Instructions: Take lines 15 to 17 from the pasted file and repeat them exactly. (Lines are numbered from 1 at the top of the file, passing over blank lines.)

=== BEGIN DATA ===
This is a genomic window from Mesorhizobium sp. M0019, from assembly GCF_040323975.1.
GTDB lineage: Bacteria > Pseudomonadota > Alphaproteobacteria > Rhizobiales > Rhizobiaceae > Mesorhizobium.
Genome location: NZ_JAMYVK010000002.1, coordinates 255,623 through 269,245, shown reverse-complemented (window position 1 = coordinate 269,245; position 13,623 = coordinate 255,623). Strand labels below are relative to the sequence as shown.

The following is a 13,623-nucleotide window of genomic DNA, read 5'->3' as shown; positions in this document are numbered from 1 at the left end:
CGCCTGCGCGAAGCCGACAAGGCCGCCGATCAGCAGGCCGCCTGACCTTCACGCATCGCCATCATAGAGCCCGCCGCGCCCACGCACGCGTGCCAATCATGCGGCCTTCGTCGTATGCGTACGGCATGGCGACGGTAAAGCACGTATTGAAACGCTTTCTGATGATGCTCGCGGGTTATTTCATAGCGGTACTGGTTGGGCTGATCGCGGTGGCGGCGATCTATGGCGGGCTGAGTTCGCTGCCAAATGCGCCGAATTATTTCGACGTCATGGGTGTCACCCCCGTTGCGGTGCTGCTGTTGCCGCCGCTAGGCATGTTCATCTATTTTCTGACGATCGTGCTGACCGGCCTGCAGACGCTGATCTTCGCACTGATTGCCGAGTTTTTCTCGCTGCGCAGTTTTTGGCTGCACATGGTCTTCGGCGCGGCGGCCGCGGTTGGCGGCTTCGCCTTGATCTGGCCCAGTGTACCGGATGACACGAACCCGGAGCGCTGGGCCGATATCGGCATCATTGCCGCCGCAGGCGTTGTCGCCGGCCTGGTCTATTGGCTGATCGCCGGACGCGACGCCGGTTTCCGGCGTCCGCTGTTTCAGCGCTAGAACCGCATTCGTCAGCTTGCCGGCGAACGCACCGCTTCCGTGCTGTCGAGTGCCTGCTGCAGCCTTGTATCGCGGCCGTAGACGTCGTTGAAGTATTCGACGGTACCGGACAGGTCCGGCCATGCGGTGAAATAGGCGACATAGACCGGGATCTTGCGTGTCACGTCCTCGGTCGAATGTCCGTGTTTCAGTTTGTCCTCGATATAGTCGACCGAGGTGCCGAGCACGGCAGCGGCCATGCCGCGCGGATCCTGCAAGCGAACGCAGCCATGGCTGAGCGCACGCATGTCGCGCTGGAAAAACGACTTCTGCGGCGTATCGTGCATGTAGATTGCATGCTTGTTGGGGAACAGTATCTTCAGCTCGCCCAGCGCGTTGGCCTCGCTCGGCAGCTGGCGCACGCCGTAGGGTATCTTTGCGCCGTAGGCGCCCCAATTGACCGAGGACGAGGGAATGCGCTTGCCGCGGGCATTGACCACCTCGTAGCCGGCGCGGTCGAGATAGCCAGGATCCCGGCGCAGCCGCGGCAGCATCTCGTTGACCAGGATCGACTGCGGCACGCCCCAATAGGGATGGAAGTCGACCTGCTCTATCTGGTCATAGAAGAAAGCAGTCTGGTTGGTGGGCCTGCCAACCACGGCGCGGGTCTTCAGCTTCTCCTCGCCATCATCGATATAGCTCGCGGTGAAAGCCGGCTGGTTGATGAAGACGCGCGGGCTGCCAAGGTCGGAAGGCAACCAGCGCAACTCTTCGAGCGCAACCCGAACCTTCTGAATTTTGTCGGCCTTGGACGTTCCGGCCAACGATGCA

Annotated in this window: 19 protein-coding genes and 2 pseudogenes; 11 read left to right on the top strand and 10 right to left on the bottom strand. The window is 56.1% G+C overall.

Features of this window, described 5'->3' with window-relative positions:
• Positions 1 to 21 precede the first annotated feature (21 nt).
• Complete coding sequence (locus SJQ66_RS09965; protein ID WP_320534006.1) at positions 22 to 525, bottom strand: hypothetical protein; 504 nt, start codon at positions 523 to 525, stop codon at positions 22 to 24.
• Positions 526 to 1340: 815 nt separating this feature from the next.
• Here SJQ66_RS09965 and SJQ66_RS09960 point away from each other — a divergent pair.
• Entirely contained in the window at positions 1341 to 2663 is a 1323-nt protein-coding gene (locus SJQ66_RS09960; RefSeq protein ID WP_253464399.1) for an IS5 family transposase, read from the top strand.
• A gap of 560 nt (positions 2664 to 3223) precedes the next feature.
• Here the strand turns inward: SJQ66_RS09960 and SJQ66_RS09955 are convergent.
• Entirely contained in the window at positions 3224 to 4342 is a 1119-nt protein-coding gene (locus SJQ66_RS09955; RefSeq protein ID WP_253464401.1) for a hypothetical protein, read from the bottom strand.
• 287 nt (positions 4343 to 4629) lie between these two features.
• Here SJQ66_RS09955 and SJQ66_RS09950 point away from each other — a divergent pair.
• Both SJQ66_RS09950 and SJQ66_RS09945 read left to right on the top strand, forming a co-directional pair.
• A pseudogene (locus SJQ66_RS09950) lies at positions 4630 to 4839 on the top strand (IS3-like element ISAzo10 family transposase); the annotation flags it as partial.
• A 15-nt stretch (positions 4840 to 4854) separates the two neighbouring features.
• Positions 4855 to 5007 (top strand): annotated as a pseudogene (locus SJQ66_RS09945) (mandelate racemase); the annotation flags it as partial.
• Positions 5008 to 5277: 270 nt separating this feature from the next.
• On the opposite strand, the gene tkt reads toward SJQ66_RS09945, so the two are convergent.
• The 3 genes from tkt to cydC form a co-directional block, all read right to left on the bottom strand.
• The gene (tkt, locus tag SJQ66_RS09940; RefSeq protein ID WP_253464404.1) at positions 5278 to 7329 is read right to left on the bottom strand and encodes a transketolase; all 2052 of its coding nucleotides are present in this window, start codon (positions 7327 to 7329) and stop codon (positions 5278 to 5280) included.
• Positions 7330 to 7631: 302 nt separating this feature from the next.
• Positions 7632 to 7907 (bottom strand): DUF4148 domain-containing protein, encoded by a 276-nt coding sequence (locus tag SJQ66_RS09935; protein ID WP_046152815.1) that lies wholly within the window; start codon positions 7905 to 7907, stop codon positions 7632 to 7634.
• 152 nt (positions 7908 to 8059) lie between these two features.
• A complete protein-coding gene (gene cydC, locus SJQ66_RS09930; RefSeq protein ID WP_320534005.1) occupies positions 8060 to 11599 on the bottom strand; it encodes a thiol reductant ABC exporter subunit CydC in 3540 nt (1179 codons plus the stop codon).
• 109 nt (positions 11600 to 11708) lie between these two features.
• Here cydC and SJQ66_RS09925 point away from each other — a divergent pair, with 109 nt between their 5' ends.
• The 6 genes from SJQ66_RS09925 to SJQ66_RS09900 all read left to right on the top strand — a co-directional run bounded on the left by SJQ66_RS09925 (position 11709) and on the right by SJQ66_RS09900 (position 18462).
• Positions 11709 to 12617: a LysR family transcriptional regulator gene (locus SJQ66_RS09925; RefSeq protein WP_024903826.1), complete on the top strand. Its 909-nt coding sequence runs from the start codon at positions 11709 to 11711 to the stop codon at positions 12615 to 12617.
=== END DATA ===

• Entirely contained in the window at positions 3224 to 4342 is a 1119-nt protein-coding gene (locus SJQ66_RS09955; RefSeq protein ID WP_253464401.1) for a hypothetical protein, read from the bottom strand.
• 287 nt (positions 4343 to 4629) lie between these two features.
• Here SJQ66_RS09955 and SJQ66_RS09950 point away from each other — a divergent pair.